“Breadsmith is committed to giving back to the community that we live and work in,” Ward Bahlman, owner of the Breadsmith and resident of Cincinnati, says in a press release. “We want to celebrate our new store by supporting the worthwhile projects of ArtWorks which is doing so much for our community’s landscape.”

Tamara Harkavy, the founder, CEO and artistic director of ArtWorks added, “ArtWorks is grateful to Breadsmith for donating their sales to our Adopt-an-Apprentice campaign that will directly support the 120 teen apprentices we’ll hire this summer to work on ten new community murals and other creative projects.” 

The fundraising event for ArtWorks will also include behind-the-scenes tours and free samples of Breadsmith's award-winning breads, muffins and sweets. Customers will get a look at the European-style interior design which allows them to see the “hand-made, hearth-baked” Breadsmith process.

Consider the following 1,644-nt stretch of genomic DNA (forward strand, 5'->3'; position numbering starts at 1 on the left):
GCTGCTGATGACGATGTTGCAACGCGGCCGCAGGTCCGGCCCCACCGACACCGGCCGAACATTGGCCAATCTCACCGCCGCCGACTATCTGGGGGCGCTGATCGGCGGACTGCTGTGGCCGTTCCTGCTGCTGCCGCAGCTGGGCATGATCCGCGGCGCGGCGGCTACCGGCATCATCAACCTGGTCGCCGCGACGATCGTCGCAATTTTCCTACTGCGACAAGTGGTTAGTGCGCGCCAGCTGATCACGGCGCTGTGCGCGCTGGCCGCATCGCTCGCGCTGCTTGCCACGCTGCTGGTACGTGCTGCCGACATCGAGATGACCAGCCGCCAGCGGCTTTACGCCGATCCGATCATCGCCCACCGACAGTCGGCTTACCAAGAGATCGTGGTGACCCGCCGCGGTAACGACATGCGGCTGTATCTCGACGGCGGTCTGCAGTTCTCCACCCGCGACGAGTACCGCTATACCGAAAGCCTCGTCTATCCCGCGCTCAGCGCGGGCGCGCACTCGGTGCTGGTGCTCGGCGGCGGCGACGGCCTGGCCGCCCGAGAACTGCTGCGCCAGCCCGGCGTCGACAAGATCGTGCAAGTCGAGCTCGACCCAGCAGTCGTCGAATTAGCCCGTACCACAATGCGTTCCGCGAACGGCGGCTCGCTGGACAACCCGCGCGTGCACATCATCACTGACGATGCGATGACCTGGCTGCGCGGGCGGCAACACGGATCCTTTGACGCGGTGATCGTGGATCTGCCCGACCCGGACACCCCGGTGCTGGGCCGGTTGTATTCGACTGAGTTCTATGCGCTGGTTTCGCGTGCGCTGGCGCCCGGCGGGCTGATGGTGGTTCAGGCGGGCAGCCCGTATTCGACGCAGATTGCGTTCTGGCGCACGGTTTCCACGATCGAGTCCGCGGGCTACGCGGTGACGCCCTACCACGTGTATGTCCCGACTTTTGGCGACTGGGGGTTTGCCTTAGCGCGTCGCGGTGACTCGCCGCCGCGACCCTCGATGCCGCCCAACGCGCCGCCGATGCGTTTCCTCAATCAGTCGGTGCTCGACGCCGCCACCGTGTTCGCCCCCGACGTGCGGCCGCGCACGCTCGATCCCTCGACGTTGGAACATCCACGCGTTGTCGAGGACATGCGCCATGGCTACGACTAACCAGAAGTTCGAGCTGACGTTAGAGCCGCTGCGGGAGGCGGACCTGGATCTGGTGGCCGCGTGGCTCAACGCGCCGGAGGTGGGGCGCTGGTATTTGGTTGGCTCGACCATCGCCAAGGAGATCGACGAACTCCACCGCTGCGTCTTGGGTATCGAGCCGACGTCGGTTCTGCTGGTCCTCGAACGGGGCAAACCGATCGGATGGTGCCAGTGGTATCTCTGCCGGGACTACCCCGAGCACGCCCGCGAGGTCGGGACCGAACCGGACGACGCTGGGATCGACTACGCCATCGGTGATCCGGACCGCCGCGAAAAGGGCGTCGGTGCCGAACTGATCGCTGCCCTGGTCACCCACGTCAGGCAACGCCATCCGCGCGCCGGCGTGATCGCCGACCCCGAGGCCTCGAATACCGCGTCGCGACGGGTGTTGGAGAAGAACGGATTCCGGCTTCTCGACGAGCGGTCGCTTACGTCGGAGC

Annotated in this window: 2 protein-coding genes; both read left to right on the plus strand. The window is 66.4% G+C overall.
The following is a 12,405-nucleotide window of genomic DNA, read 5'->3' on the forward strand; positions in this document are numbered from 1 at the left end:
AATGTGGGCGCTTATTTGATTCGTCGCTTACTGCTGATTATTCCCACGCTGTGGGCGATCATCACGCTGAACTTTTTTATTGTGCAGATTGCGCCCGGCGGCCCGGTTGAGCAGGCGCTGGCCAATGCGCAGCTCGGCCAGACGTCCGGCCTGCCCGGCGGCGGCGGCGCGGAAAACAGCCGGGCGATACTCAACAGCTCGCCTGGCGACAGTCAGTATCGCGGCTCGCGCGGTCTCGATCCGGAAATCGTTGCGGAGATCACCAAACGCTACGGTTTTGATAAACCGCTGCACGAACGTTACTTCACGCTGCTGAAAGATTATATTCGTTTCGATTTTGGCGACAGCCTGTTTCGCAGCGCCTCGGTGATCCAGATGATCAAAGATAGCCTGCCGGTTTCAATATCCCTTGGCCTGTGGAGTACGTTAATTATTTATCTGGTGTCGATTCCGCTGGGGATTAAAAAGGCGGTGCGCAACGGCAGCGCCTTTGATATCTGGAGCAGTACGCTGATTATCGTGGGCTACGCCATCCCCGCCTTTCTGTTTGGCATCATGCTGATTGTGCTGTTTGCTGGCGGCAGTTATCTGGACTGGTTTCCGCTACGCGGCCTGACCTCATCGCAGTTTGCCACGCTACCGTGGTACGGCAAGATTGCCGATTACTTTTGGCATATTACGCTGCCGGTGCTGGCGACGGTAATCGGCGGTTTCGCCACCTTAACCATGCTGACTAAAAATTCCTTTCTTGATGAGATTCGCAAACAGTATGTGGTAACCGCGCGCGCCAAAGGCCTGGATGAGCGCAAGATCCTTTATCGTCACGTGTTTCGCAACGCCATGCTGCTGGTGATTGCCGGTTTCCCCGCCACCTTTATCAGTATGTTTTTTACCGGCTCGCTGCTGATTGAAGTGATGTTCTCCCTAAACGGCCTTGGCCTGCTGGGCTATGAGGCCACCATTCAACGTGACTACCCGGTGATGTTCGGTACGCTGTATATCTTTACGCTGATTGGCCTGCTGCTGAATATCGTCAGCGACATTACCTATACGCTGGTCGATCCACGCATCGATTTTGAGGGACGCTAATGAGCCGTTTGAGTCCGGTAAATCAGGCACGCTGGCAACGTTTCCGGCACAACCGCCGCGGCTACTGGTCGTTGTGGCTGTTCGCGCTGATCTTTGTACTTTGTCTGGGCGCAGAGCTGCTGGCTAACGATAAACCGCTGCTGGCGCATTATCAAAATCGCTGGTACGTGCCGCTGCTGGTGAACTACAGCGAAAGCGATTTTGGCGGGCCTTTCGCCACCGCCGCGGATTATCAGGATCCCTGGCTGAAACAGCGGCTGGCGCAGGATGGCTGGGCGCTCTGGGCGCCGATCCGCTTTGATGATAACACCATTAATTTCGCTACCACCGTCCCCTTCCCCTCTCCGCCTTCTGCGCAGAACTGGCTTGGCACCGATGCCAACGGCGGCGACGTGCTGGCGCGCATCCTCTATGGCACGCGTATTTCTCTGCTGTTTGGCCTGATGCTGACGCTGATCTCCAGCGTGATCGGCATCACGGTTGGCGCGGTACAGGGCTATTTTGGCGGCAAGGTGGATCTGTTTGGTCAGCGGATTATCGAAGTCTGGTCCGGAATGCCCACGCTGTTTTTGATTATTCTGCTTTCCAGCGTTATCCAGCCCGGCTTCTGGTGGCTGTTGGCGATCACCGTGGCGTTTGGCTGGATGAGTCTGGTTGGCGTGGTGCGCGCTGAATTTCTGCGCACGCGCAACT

For more information visit artworkscincinnati.org.


 
 
by Maija Zummo 01.08.2014
Posted In: News, Cincinnati at 11:59 AM | Permalink | Comments (0)
 
 
to do 2-8 iconic market house photo, courtesy the corporation for findlay market

Findlay Market Cookbook in the Works

Recipes, market vendor profiles and more

This fall, keep your eyes peeled for a new farm-to-table Cincinnati-centric cookbook: The Findlay Market Cookbook: Recipes & Stories from Cincinnati's Historic Public Market.


Scheduled to hit shelves in October, this release from Farm Fresh Books, "an independently-owned specialty publisher of cookbooks for the nation's most enlightened public markets, farmers markets, and farm-to-table restaurants," will feature profiles of Findlay Market vendors, more than 100 recipes for local and seasonal dishes inspired by Findlay Market products and produce and possibly recipes from the city's prominent chefs. Authored by Bryn Mooth, editor of Edible Ohio Valley, with help from Karen Kahle, resource development director of Findlay Market, Mooth sees the book as a celebration of local food in Cincinnati, which she says is best represented through Findlay Market.